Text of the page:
It is not obvious why pre-soaking is needed to control common bunt, since the bunt spores are loosely attached to the seed surface, and consequently not embedded in any seed structures as happen in Ustilago nuda. The risk of seed damage from heat treatment increases with increasing moisture content in the seeds (1, 8). Our own results (unpublished) show minimal reduction in germination speed in samples with a water content of 10% (wb) before hot-water treatment at 55C for 5 minutes, whereas there were significant reduction with increasing water content. Thus, an attempt to reduce or keep seed water content low would reduce side-effects and benefit heat treatments.

Beside the studies in the beginning of this century, several more recent studies on different alternative control measures have been made (2, 4, 5, 19). During the last few years hot water treatment has been re-considered as a environmentally friendly method to control seed borne pathogens. Germination of teliospores of Tilletia indica after hot-water treatment gave a reduction compared to water treatment at 25C of approximately 88% and 95% following 1 and 5 minutes at 60C, respectively (21). Teliospore (T.indica) and wheat seed germination were tested by Smilanick et al. (20) at 54C for varying periods between 0 and 20 minutes, who found approximately a 65% reduction in spore germination, and no reduction in seed germination after 10 minutes treatment. Other methods like electron beams have been tested for prevention of germination of teliospores of T.tritici and T.contraversa, but treatments causing reduction in spore germination also caused servere reduction in seed germination (22). Several papers concerned with hot water treatment in relation to other different host/pathogen relations has been published during the past few years, for example Maize/Fusarium moniliforme (9), Wheat and Medicago/ Fusarium avenaceum, F. graminearum (16).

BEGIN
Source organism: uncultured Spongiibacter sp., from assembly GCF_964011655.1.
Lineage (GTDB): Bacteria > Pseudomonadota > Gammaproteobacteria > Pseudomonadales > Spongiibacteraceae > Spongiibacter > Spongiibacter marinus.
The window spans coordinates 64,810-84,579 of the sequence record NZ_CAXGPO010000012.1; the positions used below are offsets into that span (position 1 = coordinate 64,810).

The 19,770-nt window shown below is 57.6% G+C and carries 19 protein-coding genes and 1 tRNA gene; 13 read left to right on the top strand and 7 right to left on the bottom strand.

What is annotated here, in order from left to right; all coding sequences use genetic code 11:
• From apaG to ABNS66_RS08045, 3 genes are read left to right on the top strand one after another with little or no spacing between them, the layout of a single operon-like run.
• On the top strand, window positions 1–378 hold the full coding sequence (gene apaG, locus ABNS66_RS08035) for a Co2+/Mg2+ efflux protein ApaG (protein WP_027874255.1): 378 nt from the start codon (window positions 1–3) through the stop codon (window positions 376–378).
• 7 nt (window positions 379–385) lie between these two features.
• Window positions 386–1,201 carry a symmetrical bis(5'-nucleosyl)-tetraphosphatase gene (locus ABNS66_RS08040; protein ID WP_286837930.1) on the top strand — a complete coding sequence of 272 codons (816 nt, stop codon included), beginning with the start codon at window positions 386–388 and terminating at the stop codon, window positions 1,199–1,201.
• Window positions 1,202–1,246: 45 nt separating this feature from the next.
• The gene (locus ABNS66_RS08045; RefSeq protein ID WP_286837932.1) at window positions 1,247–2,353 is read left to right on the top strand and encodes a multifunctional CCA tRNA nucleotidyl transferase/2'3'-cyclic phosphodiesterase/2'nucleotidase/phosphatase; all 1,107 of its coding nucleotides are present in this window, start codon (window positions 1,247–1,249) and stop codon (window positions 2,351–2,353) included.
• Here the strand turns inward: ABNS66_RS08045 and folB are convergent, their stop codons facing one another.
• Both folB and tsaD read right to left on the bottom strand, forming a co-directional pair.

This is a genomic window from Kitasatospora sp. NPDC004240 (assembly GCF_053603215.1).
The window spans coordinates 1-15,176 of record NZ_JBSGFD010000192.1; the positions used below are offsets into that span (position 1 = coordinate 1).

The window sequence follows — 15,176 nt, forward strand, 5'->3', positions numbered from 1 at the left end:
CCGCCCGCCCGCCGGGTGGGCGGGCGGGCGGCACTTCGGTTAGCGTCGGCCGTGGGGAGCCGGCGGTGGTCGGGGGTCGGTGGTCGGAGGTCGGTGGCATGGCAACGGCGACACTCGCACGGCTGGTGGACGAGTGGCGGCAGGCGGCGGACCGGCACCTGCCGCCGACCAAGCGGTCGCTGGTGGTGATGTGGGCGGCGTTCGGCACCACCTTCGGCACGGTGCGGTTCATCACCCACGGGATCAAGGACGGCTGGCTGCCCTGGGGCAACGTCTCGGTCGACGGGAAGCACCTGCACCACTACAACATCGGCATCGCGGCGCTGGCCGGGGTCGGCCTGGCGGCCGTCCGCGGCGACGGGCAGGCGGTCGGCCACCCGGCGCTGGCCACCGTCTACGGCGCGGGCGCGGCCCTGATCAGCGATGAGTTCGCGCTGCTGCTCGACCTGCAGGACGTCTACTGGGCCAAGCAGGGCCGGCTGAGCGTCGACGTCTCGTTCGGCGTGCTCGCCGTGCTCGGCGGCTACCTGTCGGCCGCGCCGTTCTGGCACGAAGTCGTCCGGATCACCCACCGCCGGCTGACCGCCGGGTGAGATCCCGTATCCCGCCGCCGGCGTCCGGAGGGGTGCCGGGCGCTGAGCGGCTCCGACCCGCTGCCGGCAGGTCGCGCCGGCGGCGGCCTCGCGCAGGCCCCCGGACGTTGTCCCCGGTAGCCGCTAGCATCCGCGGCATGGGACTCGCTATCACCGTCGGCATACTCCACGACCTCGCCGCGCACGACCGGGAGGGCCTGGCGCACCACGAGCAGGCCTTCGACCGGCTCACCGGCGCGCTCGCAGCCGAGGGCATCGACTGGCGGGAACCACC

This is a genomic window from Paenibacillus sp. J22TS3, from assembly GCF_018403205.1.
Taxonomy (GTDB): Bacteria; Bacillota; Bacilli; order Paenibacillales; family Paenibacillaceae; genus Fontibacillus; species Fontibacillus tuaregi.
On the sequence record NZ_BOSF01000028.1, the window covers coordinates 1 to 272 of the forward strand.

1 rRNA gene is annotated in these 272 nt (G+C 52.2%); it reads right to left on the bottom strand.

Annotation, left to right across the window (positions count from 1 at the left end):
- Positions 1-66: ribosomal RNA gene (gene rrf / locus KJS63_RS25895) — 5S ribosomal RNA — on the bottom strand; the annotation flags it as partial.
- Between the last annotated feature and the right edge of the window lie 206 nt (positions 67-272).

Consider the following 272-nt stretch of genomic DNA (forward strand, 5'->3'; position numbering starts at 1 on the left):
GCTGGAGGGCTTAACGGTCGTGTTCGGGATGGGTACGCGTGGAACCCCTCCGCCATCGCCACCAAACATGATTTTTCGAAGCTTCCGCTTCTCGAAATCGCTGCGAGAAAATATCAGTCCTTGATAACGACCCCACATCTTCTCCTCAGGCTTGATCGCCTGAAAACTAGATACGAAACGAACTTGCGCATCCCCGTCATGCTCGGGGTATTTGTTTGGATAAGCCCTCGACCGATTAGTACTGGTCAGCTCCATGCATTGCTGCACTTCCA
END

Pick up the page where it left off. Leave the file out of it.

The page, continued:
In order to study the potential of the water based thermotheraphy against Tilletia tritici, not only from the point of view of maximally controlling the pathogen, but also from the point of view of minimal harmful effects on the seed germination properties, we concentrated on hot-water treatments (without presoaking) only. From this starting point, the objective of this study is toinvestigate possible improvements of the hot-water method, providing the

basis for an effective method, suitable for control of common bunt in organic


Materials and methods

In the period 1992-1997 one climate-chamber/greenhouse experiment and four field experiments with hot-water treatment against T.tritici were made at the Royal Veterinary and Agricultural University Research Farm, 20 kilometres west of Copenhagen, Denmark. The soil type is a moreanic sandy loam.

First trial (field 1992-1993)

Treatments and design: The aim of this trial was to test different treatments of alternative control methods, including hot-water, milk-, mustard- and wheat-flour applications. The field experiment was designed as a balanced complete randomized experiment with 6 m² plots in 4 replications. Only the part concerning the hot-water method is presented in this study. Hot-water treatments were made in a plastic container, with the temperature kept constant by adding small amounts of boiling water. Winter wheat variety Kosack naturally contaminated with a high level of spores was used, and approximately 1 kg was poured into 10 litres of hot water at 55C with manually stirring throughout the treatment period. After treatment samples were cooled in cold tap water for approximately 2 min. All treatments was made in a room separated from rooms which contained contaminated seeds. Howerver, when the experiments where sown the same sowing machine was used, allowing some re-contamination from other treatments/control treatments with higher level of contamination. Comparison of the results from first and second field experiment, where another procedure was used (see below and Table 1) show, that this procedure was not a problem. At the start of July (Zadoks growth stage 73-77) results were assessed by counting the number of infected and non-infected ears. Partially infected ears were recorded as infected. All together five to ten 4-m rows in each plot was counted, corresponding to 1500-2000 ears per replicate.